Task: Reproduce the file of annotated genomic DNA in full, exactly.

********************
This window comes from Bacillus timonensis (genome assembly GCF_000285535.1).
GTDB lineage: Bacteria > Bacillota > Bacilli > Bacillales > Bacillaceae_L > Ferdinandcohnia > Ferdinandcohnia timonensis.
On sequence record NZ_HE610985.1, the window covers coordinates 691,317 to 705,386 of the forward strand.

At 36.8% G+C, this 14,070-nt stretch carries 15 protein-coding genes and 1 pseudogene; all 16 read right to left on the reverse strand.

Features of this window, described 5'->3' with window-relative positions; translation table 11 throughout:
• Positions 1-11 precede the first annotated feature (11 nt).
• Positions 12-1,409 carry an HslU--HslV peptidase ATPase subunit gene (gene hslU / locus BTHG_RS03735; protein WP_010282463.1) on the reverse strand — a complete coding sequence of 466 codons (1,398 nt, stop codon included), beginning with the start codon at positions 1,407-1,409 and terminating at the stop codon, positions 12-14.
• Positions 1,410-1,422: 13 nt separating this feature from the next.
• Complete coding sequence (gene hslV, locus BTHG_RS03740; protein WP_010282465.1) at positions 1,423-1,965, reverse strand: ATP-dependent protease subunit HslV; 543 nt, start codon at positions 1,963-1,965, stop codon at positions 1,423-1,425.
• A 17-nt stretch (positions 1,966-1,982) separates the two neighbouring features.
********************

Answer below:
This window comes from Bacillus timonensis (genome assembly GCF_000285535.1).
GTDB lineage: Bacteria > Bacillota > Bacilli > Bacillales > Bacillaceae_L > Ferdinandcohnia > Ferdinandcohnia timonensis.
On sequence record NZ_HE610985.1, the window covers coordinates 691,317 to 705,386 of the forward strand.

At 36.8% G+C, this 14,070-nt stretch carries 15 protein-coding genes and 1 pseudogene; all 16 read right to left on the reverse strand.

Features of this window, described 5'->3' with window-relative positions; translation table 11 throughout:
• Positions 1-11 precede the first annotated feature (11 nt).
• Positions 12-1,409 carry an HslU--HslV peptidase ATPase subunit gene (gene hslU / locus BTHG_RS03735; protein WP_010282463.1) on the reverse strand — a complete coding sequence of 466 codons (1,398 nt, stop codon included), beginning with the start codon at positions 1,407-1,409 and terminating at the stop codon, positions 12-14.
• Positions 1,410-1,422: 13 nt separating this feature from the next.
• Complete coding sequence (gene hslV, locus BTHG_RS03740; protein WP_010282465.1) at positions 1,423-1,965, reverse strand: ATP-dependent protease subunit HslV; 543 nt, start codon at positions 1,963-1,965, stop codon at positions 1,423-1,425.
• A 17-nt stretch (positions 1,966-1,982) separates the two neighbouring features.